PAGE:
I recently discovered the writings of W. Somerset Maugham. I don’t know how I avoided him my whole life, but now that I’ve found him I think he’s great. He doesn’t appear to be Christian at all, certainly not Catholic, but he does seem fascinated with religion in general. It could be that he was privately religious but didn’t choose to advertise it. (For all I know his religious leanings are common knowledge, but I’ve only just started reading him and know little of his biography.)
So far I’ve read On Human Bondage and The Razor’s Edge. The following quotes from the latter caught my attention. In particular it struck me that some of the Indian religions seem to have a concept of God, or as they call it the Absolute, that in some ways is very like the traditional Christian conception. I’ve often heard it said that Christianity borrowed its ideas of God’s eternity, infinity and immateriality from the Greeks, but if so then maybe the Greeks got it from the Indians.
Of course there are major differences between these ideas and the traditional Christian God. But there are important differences between the Greek and Christian Gods too. What I’m struck by are the similarities.
These descriptions come from the character named Larry, who has returned from years spent in India seeking spiritual enlightenment:
“I was looking at the colossal image with its three heads which is the great sight at Elephanta and wondering what it was all about when I heard someone behind me say: … ‘Brahma, the Creator,’ he said. ‘Vishnu the Preserver and Siva the Destroyer. The three manifestations of the Ultimate Reality.'” ‘I’m afraid I don’t quite understand,’ I said.” ‘I’m not surprised,’ he answered, with a little smile on his lips and a twinkle in his eyes, as though he were gently mocking me. ‘A God that can be understood is no God. Who can explain the Infinite in words?'” [p. 252.]
“You talk very familiarly of the Absolute, Larry, and it’s an imposing word. What does it actually signify to you?” “Reality. You can’t say what it is; you can only say what it isn’t. It’s inexpressible. The Indians call it Brahman. It’s nowhere and everywhere. All things imply and depend upon it. … It transcends permanence and change; whole and part, finite and infinite. It is eternal because its completeness and perfection are unrelated to time. It is truth and freedom.” [p. 260]
“You see, the difficulty is to explain why Brahman, which is Being, Bliss and Intelligence, which is unalterable, which ever is and forever maintains itself in rest, which lacks nothing and needs nothing and so knows neither charge nor strife, which is perfect, should create the world.” [p. 268]
There is no reason to think this next part was meant to refer specifically to the Mormons, but its description of God to me sounds a lot like what Bruce Charlton has put forth as the type of God belief in which might solve the problem of evil (which Bruce believes describes the Mormon concept of God):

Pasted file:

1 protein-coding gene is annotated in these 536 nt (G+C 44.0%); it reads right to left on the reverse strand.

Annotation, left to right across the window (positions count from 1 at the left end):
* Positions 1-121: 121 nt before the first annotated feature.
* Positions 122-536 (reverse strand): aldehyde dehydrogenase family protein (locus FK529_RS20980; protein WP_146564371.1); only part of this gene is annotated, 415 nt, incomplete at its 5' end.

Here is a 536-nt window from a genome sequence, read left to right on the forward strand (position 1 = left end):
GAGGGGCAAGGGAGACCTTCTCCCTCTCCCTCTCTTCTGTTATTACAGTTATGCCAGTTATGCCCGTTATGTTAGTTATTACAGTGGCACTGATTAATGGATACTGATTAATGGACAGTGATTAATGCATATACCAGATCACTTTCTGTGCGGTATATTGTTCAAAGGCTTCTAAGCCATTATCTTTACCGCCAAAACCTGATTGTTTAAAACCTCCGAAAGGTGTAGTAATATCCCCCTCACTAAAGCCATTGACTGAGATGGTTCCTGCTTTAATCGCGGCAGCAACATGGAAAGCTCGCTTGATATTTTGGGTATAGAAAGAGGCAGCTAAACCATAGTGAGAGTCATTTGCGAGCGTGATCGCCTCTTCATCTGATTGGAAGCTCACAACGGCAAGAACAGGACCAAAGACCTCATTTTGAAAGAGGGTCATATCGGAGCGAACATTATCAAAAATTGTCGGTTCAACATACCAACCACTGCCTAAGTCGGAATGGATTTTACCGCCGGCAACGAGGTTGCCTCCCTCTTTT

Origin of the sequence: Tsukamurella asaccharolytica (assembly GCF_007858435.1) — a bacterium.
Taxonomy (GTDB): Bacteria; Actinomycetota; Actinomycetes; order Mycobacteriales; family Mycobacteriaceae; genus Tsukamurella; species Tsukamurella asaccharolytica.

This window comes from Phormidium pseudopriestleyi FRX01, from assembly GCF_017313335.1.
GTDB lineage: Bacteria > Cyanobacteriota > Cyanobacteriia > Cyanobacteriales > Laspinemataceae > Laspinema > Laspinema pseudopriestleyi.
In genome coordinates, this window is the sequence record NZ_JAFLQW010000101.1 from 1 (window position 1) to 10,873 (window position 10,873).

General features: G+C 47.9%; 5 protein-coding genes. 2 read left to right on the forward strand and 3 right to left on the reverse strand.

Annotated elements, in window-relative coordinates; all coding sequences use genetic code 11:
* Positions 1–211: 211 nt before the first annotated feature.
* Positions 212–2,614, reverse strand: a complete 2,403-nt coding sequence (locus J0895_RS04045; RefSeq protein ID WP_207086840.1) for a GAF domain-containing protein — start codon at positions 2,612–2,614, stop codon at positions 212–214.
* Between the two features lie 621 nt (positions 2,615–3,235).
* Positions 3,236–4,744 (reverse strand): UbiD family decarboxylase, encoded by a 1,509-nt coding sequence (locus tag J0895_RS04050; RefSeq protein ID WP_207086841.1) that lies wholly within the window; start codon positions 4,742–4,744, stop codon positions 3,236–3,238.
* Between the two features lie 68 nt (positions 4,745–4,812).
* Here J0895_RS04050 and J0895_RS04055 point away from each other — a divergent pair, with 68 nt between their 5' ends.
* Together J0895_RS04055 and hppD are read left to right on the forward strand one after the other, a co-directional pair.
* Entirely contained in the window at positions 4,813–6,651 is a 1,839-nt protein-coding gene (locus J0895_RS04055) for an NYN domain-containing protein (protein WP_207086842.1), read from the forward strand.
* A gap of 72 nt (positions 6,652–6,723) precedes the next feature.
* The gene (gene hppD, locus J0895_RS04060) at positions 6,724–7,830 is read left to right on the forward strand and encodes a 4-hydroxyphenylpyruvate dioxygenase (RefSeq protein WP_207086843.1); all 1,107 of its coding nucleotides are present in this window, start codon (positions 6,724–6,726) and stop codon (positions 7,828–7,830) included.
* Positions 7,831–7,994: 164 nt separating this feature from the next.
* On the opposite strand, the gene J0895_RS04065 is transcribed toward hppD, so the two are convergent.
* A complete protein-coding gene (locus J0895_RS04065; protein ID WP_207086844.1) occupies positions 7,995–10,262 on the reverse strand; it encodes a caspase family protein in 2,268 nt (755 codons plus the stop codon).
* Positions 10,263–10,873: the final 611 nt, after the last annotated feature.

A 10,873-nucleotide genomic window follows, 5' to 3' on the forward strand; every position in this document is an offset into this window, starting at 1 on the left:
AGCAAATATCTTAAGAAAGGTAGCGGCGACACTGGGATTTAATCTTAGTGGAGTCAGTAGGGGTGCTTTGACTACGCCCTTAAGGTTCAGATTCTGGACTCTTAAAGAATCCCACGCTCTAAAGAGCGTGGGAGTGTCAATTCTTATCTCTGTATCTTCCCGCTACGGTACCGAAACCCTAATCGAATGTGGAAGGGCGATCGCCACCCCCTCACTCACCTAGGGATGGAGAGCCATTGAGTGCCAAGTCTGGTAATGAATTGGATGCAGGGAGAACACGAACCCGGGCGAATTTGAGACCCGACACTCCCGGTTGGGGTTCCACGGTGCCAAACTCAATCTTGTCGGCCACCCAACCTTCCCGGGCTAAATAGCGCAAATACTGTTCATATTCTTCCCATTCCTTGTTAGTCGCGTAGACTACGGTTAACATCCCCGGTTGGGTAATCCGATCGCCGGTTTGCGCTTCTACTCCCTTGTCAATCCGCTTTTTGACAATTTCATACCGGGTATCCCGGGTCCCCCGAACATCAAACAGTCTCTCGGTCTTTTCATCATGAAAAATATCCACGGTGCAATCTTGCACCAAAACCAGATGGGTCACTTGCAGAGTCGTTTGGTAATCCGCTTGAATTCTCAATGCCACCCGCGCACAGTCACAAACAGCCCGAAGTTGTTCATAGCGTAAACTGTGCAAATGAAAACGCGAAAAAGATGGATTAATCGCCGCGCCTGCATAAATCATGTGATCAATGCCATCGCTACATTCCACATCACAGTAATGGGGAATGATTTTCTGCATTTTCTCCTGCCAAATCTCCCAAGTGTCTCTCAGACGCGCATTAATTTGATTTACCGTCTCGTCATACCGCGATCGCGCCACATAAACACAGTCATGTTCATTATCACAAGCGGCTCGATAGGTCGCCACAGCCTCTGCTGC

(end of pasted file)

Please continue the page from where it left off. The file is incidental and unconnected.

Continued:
[After having spoken of the problem of evil, Larry says,] “I didn’t see why you shouldn’t believe in a God who hadn’t created the world, but had to make the best of the bad job he’d found, a being enormously better, wiser and greater than man, who strove with the evil he hadn’t made and who you hoped might in the end overcome it. But on the other hand, I didn’t see why you should.” [p. 247]
And now the best, that is, the most expressly Catholic part, though again Maugham was not a Catholic:
[The character named Elliott says,] “Now call up the bishop and say that I wish to make my confession and receive Extreme Unction. … [L]ittle more than half an hour later a black sedan drew up at the door. … “Conduct me to the sick man,” [the bishop] said. … The bishop turned to the nurse and me. “Leave us.” And then to the abbé: “I will call you when I am ready.” …
Through the closed door I could hear the muffled murmur of voices. Elliott was making his confession. … I heard the bishop’s voice once more and I knew he was saying the prayers that the Church has ordained should be said for the dying. Then there was another silence and I knew that Elliott was partaking of the body and the blood of Christ.
From I know not what feeling, inherited, I suppose, from far-away ancestors, though not a Catholic I can never attend Mass without a sense of tremulous awe when the little tinkle of the servitor’s bell informs me of the Elevation of the Host; and now, similarly, I shivered as though a cold wind ran through me, I shivered with fear and wonder. The door was opened once more, “You may come in,” said the bishop. I entered. The abbé was spreading the cambric napkin over the cup and the little gilt plate on which the consecrated wafer had lain. Elliott’s eyes shone. [pp. 228-229]
W. Somerset Maugham, The Razor’s Edge, London:Heinemann 1964 (first published 1944).